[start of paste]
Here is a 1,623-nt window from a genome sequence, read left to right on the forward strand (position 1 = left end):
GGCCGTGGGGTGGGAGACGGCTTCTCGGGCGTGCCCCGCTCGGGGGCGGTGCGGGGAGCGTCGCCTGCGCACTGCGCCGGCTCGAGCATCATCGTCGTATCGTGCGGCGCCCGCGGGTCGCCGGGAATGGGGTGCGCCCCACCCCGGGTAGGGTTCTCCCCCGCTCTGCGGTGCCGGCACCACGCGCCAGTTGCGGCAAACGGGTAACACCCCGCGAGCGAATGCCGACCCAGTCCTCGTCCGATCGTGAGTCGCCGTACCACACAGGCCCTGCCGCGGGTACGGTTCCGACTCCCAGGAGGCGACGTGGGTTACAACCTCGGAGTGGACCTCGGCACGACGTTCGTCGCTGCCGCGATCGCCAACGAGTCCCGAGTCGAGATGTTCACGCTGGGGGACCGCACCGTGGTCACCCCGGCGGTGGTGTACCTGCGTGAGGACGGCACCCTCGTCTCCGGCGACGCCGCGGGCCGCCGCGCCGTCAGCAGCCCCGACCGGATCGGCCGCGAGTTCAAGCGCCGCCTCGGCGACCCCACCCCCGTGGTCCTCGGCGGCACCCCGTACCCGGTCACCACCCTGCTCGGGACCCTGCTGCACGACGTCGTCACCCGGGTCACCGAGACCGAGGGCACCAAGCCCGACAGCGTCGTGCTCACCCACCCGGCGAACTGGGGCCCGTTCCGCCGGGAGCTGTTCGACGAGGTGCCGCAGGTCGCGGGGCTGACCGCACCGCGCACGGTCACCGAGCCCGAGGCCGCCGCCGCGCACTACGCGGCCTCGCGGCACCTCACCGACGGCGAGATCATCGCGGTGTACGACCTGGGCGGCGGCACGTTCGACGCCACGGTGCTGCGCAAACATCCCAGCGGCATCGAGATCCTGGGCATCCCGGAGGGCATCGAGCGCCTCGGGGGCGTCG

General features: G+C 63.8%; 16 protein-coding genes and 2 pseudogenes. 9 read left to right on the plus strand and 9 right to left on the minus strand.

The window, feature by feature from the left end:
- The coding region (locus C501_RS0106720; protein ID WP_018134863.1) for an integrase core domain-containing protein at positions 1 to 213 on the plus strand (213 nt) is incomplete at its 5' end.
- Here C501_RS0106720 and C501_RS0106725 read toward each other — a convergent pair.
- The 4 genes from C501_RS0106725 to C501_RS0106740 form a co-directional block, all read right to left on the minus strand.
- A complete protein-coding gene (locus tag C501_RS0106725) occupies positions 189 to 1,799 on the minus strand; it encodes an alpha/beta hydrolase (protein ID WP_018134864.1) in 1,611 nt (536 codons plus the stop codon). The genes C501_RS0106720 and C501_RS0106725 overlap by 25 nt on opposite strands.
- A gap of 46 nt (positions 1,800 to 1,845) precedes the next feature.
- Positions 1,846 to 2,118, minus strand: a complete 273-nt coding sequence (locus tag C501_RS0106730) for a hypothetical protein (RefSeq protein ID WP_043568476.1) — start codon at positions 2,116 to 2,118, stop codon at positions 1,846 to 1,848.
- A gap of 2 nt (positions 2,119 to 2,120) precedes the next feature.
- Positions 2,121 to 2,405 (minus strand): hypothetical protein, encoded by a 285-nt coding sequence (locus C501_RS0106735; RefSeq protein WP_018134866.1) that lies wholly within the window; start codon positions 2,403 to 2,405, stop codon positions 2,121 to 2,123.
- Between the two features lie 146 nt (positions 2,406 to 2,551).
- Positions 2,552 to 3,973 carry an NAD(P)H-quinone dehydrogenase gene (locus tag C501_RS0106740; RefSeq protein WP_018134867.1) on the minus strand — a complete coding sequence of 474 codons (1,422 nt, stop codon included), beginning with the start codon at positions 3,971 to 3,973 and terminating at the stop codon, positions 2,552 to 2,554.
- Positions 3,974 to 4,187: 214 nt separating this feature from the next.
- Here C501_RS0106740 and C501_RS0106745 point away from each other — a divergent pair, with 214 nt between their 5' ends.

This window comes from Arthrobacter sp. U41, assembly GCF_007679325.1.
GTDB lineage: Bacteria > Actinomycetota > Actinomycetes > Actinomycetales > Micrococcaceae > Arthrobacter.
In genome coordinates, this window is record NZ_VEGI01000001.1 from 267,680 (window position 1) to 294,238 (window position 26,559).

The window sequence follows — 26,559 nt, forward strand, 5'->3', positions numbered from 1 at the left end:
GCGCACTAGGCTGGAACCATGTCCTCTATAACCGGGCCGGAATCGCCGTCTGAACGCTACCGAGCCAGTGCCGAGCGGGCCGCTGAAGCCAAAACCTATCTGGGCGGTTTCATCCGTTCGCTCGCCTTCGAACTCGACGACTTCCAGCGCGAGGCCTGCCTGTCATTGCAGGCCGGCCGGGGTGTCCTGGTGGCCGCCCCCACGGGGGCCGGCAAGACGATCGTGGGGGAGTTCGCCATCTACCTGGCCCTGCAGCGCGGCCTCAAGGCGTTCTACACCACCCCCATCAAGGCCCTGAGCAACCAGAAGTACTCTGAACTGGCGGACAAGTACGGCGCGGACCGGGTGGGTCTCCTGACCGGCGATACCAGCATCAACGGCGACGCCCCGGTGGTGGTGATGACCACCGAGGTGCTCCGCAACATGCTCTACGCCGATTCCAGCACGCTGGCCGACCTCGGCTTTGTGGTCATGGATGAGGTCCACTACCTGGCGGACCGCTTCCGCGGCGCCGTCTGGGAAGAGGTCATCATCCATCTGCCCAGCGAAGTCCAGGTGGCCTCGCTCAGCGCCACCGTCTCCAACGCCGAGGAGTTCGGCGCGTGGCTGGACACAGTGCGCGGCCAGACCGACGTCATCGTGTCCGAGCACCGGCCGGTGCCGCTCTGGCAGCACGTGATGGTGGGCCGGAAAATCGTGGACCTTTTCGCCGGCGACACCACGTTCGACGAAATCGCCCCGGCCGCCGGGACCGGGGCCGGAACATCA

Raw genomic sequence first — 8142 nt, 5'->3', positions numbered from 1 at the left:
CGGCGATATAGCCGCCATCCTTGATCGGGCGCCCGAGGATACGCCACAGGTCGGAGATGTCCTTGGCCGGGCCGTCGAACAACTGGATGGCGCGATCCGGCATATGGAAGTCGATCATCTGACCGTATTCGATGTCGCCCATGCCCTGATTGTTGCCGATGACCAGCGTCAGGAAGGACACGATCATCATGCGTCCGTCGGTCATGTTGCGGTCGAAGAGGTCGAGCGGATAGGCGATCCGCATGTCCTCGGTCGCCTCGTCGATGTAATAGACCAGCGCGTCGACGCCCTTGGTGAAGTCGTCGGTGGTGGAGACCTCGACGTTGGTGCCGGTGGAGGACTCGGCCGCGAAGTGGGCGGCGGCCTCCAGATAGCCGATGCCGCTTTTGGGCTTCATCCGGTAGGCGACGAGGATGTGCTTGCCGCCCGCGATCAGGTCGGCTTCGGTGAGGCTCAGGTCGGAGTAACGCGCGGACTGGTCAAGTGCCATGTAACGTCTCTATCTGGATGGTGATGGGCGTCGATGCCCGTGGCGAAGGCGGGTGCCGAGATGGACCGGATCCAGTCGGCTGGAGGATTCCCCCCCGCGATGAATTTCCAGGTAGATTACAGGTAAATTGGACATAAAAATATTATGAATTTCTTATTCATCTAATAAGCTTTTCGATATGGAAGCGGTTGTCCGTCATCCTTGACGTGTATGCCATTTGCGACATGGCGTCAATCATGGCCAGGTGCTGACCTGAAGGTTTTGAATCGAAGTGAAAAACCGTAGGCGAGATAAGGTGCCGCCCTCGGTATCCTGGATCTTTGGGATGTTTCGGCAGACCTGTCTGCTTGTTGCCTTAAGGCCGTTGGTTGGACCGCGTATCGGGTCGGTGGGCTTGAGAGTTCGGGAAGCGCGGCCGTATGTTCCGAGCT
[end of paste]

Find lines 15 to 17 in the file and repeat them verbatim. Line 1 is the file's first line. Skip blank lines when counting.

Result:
- Positions 3,974 to 4,187: 214 nt separating this feature from the next.
- Here C501_RS0106740 and C501_RS0106745 point away from each other — a divergent pair, with 214 nt between their 5' ends.

This window comes from Arthrobacter sp. U41, assembly GCF_007679325.1.